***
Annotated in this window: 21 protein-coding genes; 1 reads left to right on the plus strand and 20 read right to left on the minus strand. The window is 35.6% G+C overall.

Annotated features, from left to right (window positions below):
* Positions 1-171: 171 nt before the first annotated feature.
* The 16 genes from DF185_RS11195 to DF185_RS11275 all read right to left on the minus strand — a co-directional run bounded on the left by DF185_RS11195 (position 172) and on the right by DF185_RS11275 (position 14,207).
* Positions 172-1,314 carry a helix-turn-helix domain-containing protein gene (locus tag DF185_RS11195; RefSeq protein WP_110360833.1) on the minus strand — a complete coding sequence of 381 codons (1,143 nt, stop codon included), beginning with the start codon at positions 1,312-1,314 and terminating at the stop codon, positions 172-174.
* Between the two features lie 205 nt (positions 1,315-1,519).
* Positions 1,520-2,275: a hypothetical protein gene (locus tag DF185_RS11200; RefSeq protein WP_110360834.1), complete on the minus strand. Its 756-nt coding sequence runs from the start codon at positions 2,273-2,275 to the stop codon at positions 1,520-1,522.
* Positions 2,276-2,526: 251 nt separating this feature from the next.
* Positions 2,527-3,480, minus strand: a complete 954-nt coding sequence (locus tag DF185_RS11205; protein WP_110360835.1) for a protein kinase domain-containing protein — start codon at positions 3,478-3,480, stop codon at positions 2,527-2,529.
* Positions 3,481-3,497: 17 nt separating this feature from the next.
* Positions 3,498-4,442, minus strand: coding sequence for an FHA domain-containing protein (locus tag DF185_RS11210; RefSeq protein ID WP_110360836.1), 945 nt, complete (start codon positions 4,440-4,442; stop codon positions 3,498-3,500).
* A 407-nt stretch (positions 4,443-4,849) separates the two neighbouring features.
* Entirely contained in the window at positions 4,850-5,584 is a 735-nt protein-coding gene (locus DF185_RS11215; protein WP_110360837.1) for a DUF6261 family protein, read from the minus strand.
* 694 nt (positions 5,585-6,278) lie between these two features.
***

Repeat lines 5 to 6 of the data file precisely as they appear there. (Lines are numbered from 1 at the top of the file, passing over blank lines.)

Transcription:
* Positions 172-1,314 carry a helix-turn-helix domain-containing protein gene (locus tag DF185_RS11195; RefSeq protein WP_110360833.1) on the minus strand — a complete coding sequence of 381 codons (1,143 nt, stop codon included), beginning with the start codon at positions 1,312-1,314 and terminating at the stop codon, positions 172-174.
* Between the two features lie 205 nt (positions 1,315-1,519).